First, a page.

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Acupuncture Today – April, 2001, Vol. 02, Issue 04

Complex Regional Pain Syndrome

By Alejandro Katz, MD, OMD, LAc, QME

For pain specialists in the acupuncture field, it is not uncommon to evaluate and treat patients diagnosed with complex regional pain syndrome (CRPS). The syndrome usually develops after trauma (minor or major) or nerve damage.

Symptoms will appear within a month and may include: pain (diffused or localized); local changes in circulation; swelling; sweating; cool or warm extremities; muscle wasting; and reduction of motor activity of the muscles (in chronic cases). In some cases the sympathetic system reaction (local sweating, changes in skin temperature and color) is present; in other patients, it is not.

Treatments applied to these patients include NSAIDs (Nonsteroidal anti-inflammatory drugs); physical therapy; sympathetic blocks; physical therapy; psychological support; and acupuncture (surgery will be utilized rarely). The treatment should be used in the earlier stages rather than in the chronic phase (the patient's response to acupuncture in the earlier stages is faster, thus requiring fewer treatments). In many cases, the symptoms will continue with little or no improvement, the pain becomes extremely severe and does not respond to treatment.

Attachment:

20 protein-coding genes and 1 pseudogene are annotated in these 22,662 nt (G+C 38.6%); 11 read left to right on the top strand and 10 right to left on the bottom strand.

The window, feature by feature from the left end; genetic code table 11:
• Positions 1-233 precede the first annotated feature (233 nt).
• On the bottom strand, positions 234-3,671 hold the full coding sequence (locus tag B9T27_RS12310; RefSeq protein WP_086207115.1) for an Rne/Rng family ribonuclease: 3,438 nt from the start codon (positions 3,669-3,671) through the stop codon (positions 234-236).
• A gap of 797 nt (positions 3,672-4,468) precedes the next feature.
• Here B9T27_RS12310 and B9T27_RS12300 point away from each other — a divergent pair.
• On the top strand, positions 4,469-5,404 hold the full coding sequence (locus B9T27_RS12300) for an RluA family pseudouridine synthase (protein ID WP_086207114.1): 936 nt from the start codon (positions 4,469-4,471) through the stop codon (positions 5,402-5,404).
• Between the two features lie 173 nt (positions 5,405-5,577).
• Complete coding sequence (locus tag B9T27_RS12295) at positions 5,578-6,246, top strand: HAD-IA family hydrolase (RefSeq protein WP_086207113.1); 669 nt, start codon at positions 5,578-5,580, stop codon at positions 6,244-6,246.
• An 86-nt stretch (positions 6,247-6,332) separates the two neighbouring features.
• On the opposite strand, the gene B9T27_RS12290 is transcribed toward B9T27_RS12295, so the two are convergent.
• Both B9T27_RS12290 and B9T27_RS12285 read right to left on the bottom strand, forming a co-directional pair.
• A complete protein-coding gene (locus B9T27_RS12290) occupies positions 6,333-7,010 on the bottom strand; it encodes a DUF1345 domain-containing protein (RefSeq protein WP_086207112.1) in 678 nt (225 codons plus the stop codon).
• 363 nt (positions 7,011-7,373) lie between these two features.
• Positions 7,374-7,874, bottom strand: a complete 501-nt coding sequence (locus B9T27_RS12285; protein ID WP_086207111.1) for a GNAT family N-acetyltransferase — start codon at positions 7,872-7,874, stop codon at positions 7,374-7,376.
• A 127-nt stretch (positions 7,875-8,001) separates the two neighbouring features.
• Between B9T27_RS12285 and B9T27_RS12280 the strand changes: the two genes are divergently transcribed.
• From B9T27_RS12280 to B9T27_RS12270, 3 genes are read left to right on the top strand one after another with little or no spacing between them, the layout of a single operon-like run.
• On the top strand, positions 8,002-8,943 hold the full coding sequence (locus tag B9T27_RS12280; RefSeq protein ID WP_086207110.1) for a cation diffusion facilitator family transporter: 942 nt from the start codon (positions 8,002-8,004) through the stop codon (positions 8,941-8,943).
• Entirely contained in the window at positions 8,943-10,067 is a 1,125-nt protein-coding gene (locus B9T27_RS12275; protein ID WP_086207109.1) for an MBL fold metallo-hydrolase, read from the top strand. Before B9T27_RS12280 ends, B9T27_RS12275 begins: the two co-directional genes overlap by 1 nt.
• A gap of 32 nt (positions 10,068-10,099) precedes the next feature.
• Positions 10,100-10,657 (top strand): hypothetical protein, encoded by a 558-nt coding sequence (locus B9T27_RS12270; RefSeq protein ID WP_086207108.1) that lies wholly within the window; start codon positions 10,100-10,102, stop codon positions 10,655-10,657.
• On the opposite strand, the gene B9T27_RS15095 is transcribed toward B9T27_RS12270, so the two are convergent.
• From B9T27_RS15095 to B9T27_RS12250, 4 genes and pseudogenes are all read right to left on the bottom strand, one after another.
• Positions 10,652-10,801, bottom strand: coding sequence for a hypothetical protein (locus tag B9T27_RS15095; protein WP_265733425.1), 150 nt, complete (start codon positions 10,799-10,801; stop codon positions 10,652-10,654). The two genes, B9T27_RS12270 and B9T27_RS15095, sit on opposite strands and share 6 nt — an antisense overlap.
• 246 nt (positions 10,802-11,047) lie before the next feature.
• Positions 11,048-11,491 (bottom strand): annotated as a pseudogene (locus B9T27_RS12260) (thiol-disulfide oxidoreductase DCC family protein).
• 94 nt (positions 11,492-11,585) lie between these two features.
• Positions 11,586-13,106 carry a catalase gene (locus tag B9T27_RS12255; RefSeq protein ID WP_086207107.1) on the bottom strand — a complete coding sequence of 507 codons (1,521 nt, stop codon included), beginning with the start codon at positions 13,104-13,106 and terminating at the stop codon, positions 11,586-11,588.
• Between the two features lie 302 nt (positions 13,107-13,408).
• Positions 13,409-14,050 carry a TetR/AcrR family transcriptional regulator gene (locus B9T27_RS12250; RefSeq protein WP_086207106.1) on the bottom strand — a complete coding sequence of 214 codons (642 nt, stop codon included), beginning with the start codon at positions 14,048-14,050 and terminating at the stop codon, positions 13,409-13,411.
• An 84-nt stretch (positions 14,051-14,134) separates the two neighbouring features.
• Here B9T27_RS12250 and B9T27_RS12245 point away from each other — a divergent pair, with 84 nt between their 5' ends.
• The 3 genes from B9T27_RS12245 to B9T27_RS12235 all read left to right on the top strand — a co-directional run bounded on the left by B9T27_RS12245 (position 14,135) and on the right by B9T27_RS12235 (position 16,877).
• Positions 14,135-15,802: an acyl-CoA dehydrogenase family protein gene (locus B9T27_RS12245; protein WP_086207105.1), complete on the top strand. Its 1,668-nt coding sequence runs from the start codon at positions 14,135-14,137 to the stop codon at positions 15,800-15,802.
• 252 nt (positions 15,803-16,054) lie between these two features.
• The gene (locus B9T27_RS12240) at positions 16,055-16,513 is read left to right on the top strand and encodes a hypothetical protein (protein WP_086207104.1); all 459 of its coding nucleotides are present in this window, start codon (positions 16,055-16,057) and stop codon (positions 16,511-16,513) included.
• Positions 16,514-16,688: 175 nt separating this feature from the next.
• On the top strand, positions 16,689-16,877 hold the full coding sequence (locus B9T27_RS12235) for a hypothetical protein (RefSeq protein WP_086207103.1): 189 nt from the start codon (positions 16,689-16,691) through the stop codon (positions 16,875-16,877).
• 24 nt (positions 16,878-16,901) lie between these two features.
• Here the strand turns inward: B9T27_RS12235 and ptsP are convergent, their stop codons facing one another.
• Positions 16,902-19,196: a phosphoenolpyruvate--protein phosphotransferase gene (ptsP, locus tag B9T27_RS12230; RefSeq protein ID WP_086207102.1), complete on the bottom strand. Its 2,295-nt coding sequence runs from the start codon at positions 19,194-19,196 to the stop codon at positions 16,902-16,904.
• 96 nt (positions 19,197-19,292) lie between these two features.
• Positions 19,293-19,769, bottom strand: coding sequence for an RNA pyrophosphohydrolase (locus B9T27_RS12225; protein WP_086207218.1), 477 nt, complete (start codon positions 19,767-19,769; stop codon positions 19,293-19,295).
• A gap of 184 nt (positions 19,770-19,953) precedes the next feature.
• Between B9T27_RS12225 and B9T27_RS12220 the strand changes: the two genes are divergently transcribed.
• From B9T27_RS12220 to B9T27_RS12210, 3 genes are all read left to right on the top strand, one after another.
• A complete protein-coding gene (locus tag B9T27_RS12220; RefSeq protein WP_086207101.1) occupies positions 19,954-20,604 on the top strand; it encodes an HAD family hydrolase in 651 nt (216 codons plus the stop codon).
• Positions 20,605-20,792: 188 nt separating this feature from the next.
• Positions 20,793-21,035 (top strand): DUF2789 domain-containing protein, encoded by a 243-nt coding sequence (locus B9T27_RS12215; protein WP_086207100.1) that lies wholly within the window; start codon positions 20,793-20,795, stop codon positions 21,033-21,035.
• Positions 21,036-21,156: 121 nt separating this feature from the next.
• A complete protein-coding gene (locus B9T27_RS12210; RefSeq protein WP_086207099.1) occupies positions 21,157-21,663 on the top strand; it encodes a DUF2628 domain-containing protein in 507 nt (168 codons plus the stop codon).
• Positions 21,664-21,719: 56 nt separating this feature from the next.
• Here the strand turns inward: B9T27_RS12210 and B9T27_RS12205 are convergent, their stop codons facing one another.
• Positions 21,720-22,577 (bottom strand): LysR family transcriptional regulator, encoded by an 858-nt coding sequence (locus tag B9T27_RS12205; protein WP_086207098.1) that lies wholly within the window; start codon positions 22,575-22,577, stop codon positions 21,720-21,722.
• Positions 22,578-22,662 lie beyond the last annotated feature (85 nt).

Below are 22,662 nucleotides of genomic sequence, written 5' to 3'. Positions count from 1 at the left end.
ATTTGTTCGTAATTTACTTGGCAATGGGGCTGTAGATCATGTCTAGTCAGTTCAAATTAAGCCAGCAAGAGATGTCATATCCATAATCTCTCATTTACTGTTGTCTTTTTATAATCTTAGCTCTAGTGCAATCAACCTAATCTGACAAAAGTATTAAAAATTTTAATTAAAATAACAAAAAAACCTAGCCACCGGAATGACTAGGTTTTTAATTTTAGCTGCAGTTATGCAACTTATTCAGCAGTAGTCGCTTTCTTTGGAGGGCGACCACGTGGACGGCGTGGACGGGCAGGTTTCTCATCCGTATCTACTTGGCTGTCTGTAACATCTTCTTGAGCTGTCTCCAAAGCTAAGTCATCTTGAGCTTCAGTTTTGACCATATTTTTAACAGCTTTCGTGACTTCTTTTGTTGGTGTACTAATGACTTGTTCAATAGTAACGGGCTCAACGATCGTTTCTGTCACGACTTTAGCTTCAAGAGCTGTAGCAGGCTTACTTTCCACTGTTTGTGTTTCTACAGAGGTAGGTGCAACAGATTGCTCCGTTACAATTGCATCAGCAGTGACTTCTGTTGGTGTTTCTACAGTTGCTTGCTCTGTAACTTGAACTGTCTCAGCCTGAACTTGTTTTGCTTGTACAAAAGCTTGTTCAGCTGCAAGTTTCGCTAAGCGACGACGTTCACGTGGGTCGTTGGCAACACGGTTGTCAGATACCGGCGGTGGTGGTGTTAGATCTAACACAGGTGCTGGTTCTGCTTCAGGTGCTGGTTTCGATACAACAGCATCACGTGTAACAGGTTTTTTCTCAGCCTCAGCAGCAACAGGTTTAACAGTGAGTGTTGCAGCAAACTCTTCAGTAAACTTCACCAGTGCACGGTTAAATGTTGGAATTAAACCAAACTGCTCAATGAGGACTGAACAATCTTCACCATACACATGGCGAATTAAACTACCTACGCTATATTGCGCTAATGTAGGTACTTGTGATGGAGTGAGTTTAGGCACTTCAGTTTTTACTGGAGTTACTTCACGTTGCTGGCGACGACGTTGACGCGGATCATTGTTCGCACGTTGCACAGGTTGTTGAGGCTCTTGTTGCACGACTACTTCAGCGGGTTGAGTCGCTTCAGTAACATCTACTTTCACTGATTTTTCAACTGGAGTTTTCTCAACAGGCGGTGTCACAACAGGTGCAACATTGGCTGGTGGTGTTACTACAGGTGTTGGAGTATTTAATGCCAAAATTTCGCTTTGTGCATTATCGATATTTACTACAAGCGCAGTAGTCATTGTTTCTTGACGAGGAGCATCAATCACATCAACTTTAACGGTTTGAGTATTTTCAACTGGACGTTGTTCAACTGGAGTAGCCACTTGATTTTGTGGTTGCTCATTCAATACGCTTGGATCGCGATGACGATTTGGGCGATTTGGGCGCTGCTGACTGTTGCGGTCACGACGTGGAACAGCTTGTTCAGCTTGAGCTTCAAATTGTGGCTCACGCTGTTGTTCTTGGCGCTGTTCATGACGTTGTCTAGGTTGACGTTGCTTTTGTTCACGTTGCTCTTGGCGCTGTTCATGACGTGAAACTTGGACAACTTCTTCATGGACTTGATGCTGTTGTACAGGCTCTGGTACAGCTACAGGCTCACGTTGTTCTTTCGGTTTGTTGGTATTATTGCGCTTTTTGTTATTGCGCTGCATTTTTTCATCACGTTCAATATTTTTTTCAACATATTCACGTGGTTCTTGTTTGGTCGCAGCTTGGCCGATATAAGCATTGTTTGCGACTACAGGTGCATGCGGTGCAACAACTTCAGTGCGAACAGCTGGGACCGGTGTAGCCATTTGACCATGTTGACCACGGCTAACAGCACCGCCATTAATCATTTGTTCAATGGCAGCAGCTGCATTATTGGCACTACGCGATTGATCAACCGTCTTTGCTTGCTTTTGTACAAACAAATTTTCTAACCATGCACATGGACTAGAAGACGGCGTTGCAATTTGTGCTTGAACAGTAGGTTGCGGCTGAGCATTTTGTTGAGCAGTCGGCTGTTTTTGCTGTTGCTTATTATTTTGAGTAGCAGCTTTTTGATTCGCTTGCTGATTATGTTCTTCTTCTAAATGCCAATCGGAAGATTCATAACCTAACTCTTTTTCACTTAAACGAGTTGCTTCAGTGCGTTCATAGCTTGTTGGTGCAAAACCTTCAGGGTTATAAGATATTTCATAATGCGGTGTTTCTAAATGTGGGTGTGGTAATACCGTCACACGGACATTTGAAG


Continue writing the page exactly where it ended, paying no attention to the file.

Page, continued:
The cases this article covers are CRPS of lower extremities (chronic phase, 6+ months). The recommended points to be used are the second, third and fourth ba feng (extra points) and ST 36 (unilaterally, on the same side if it is not too painful; otherwise contralaterally for a few treatments).

Technique used: Chinese acupuncture needles (gauge #38), inserted 1/2 inch (superficial insertion; deeper insertion increases the pain).

Microcurrent device used: Acutron Mentor, biphasic pads, 25-50 microamps.

Treatment: Treatment is administered 1-2 times per week for four weeks. The acupuncture needles are inserted with a slant direction, with the microcurrent stimulation pads on top of the needles. The pads (biphasic, with an initial output of 25 microamps, are applied for 20 minutes directly on top of the needles. In the majority of cases, microcurrent use should be sub-sensational (the patient does not feel the electric stimulation).

Within 12 treatments (a slow response), the patient should be able to feel improvement: the pain is reduced; the range of motion of the ankle/foot is increased; and the pain medication is diminished or discontinued. Another important fact is the improvement of the walking and standing gait: the patient is able to walk or stand longer than before.

The combination of a microcurrent device and acupuncture allowed us to treat and improve the condition of a patient on which all other modalities had failed.

Click here for previous articles by Alejandro Katz, MD, OMD, LAc, QME.

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